<i>Who is afraid of Taslima Nasrin?</i>
Taslima Nasrin, the Bangladeshi-born writer, has become a legend in her own lifetime. She is hailed outside of Bangladesh as the most important writer in Bangladesh not only by laymen, but also by connoisseurs of literature. All over India, Europe and America, she is recognized as a literary icon. If you travel to Calcutta, Delhi, Bombay or London, New York, Paris or Hamburg, you cannot help being asked about this fallen literary goddess. While traveling by train in India, I heard with my own ears some fellow passengers fulminating against the ban on one of her books in Bangladesh. As a Bangladeshi, I was pelted with question after question as to why the Nasrin was not being allowed to get back to her motherland. The questioners, however, belonged to a particular religion different from that of the writer. They seem to nourish a very lofty idea about Taslima Nasrin as an incarnation of truth. Nasrin has become a living myth after the recurrent proscriptions of her books and her move into self-exile.
Be that as it may, the main point is that Taslima Nasrin's fame has gradually been rising to dizzy heights of eminence. What have some people discovered in her which we failed to do? How has she managed to earn for herself such a big reputation? It is time to delve deep into these questions. If we carefully analyze the whole lot of writings she has by now produced, we cannot but see that except for Select Columns and a few poems, the remainder is a hotchpotch of half-baked ideas and stray thoughts in the guise of pompous claptrap. The mystery behind her fame lies in the fact that however shoddy her writings may be in the original, they have been highly gauged in their translations done by expert hands.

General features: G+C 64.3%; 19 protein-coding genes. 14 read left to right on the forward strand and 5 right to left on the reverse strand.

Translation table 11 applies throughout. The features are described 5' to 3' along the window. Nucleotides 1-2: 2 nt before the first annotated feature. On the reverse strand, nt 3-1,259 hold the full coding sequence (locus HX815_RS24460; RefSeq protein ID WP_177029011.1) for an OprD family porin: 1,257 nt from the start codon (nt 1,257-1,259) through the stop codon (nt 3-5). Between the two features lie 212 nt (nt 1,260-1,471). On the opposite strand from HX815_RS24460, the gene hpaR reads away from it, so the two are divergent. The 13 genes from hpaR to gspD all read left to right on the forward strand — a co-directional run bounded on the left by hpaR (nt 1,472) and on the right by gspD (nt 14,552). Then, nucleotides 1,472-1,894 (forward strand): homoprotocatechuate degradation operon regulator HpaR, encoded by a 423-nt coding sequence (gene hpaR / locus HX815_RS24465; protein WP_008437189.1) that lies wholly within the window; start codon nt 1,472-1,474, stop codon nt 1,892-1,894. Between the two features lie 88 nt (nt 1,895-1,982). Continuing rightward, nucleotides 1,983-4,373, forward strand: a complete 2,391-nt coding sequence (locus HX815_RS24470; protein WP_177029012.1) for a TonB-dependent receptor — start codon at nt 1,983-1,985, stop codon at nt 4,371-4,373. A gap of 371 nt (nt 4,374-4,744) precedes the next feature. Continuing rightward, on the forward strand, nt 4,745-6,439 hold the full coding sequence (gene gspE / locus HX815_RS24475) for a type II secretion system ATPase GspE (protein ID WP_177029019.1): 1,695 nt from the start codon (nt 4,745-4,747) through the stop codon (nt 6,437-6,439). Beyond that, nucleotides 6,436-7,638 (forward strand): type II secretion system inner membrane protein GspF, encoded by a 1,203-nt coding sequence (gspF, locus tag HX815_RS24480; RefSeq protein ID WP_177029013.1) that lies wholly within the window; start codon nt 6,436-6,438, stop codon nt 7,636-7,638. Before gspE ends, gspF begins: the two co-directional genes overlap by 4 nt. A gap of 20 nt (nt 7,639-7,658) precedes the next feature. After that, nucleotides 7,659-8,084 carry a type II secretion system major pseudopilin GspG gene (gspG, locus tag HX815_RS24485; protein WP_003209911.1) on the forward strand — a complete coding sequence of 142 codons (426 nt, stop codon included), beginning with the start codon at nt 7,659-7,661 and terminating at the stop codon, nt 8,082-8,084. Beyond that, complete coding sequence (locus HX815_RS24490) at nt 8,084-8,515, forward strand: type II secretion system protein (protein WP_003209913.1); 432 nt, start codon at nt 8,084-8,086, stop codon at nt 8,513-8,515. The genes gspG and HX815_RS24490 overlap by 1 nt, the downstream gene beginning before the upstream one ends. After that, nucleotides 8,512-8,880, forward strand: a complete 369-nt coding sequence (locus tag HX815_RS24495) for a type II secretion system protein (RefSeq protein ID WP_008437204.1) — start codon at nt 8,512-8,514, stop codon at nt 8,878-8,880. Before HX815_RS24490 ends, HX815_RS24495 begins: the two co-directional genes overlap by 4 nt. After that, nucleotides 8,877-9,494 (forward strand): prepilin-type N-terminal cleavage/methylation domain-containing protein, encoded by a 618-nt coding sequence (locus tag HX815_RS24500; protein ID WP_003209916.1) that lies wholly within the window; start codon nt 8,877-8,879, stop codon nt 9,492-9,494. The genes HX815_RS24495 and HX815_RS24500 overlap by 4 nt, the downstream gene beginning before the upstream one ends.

Most of her novels bear testimony to her nodding acquaintance with the genre. The best she has done is try to give a pretty materialistic interpretation of our society, culture and religion in her magnum opus Select Columns. But the motif she has tried to establish in them has been illustrated much more cogently by many of her compatriot authors.
The bulk of her writing can be bogged down to atheism or secularism or extra-religious humanism. It is okay. None should smell a rat in this effort. Bangladeshi writers like Ahmad Sharif, Aroj Ali Matubbar and Humayun Azad have done the same thing in a more effective way. They have arguably been critical of religion as a whole, regardless of any particular religious community, and upheld the doctrine of secular humanism. But Taslima Nasrin is seen fighting only against one religious community and its culture. She likes to pick holes only in Islam and overlooks others. This is surely a sign of incompetence in one who aspires to be a good writer. And for this reason she cannot be on an equal footing with other nonconformist writers of Bangladesh.
This is the reason why people opposed to the Muslim community are taking advantage of Taslima Nasrin's authorship. Personally, I do not know if she at all realizes that she is playing a cat's paw, and working against her own people and culture on the pretext of truth seeking. If she had been an inveterate atheist, she would have abandoned all religions equally, and employed her talent only in unbiased secular pursuits. She could have then found faults with all of them. We wouldn't have worried because, this too is a well-accepted approach to critical investigation into men, matters and morals and many a writer has earned global recognition trying their hand at it. But Nasrin's views are anything but atheistic. They rather seem to be slanted towards a means which is either a fool's rush or a highly clever scheme.